In fact it is Ottolenghi Cooking the Books Day on the blog – one of two days per month where we publish the latest recipes we have tried in our project of cooking from Ottolenghi’s books – those we have cooked directly and those we have been inspired by. Currently we are cooking from Plenty More, but not ignoring his other books completely. Note that I often massage the recipes to suit what is available from our garden and pantry. For the original recipes, check his books and his Guardian column.
Browse all of our Tomato Salads, and all of our Salads. Our Ottolenghi dishes from Plenty More are here. We have written about our experiences cooking through this book. Or explore our Mid Summer dishes.
We use Australian measurements: 1 tspn = 5ml; 1 Tblspn = 20ml; 1 cup = 250ml.
These Pol Roti are very popular in Sri Lanka, are eaten at all meals by many, and are particularly loved for breakfast. Pol Roti pairs well with curries, and Sri Lankan sambols, pickles and chutneys. They are even delicious with butter and jam!
A tawa is perfect for cooking them, but you can use any flat pan, griddle, hot plate or BBQ.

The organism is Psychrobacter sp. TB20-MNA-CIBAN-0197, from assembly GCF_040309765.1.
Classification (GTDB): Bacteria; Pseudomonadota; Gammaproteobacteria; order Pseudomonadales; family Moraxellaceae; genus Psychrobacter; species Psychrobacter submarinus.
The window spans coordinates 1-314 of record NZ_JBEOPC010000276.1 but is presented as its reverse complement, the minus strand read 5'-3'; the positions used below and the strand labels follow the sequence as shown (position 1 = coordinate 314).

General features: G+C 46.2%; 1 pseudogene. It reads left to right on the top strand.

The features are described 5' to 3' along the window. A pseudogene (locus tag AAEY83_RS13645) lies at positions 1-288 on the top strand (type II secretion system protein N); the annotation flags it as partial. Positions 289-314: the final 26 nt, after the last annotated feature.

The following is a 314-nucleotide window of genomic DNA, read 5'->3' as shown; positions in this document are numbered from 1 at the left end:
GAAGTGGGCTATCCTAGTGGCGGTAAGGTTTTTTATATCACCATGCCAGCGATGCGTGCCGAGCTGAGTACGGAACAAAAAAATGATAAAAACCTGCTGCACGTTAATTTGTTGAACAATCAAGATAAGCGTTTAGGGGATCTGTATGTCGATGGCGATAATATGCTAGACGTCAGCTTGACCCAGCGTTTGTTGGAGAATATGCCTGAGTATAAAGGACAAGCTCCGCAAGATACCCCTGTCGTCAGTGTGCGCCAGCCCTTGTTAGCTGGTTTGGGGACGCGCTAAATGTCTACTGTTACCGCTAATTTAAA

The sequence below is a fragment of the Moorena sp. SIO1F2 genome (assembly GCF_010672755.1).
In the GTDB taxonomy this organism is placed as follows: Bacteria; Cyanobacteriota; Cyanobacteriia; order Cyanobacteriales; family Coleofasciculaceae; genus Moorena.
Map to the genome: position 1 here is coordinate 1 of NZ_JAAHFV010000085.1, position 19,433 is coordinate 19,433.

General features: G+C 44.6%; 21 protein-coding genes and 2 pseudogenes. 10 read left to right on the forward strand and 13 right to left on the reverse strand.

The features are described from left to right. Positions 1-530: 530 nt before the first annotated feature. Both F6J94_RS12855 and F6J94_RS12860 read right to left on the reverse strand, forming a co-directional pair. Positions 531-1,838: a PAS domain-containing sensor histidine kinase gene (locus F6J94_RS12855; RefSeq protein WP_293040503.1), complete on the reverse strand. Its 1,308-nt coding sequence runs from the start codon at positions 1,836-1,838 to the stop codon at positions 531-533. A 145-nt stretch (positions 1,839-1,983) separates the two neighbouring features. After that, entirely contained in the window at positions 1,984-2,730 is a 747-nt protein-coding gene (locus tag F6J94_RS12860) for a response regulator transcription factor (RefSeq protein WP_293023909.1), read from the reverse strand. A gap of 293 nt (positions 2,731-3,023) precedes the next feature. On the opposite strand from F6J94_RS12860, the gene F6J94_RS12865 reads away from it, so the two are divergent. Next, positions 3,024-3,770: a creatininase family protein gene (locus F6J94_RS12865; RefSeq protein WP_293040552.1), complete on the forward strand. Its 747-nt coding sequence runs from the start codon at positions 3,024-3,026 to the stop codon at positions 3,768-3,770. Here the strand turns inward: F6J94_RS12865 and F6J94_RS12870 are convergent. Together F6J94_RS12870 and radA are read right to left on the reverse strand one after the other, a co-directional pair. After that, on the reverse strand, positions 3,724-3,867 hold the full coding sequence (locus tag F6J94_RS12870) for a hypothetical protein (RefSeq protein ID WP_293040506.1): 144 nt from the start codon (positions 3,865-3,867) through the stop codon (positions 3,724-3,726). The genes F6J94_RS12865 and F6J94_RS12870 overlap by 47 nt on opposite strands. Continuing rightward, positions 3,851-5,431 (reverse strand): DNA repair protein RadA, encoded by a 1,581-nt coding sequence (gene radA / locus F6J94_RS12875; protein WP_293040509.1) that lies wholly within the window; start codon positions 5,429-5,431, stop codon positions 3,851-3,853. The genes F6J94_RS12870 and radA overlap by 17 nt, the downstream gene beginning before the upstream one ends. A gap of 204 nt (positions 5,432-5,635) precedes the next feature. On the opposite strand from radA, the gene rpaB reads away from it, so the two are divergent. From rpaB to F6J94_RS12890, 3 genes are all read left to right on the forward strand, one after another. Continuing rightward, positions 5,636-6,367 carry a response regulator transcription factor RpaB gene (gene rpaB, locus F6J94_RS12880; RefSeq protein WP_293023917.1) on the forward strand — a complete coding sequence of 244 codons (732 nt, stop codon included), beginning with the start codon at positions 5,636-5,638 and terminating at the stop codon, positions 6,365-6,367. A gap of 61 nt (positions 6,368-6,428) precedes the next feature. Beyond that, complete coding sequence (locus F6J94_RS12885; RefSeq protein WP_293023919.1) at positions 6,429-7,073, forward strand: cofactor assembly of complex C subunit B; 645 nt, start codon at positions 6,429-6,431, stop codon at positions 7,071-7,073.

Pol Roti can be made thin or thicker. We have made them thick here, but you can choose to roll them out to a thinner roti. Chop the onions or chilli into smaller pieces for thinner roti.
If Focaccia is half way between pizza and bread, then Schiacciata is half way between Focaccia and Pizza. It is flat and usually infused beautifully with olive oil.
Originally cooked in the ashes of the hearth, schiacciata, meaning squashed, is flat and 2 – 3 cm thick (but can be thinner). Variations of the bread are made throughout Italy. In Tuscany, it is simply brushed with olive oil and sprinkled with salt. Herbs such as rosemary can be added. A sweet version with grapes and sugar is also made.
This recipe with onion and cheese is great weekday lunch-at-home fare, even for Sunday night supper. It is great with a hearty soup. Maybe Onion Soup would be fabulous. In late Summer, pair it with ripe, bursting figs and celebrate the end of summer.
Similar recipes include Sweet Potato Bread with Raisins and Walnuts.
You might also liked our Focaccia recipes. Our pizza recipes are here. If you need pizza dough, the recipes are here. Feel free to browse other recipes from our Retro Recipes series. Or explore our Late Spring dishes.
When life is busy, simple is necessary. Eating healthy but quickly means the freshest of ingredients, whatever is in the fridge, without too much thinking or cooking. We are in that space at the moment, life is busy, simple is the way we are eating. Simple but good. VERY good. It is important to remember that salads need not be complex or take time to make.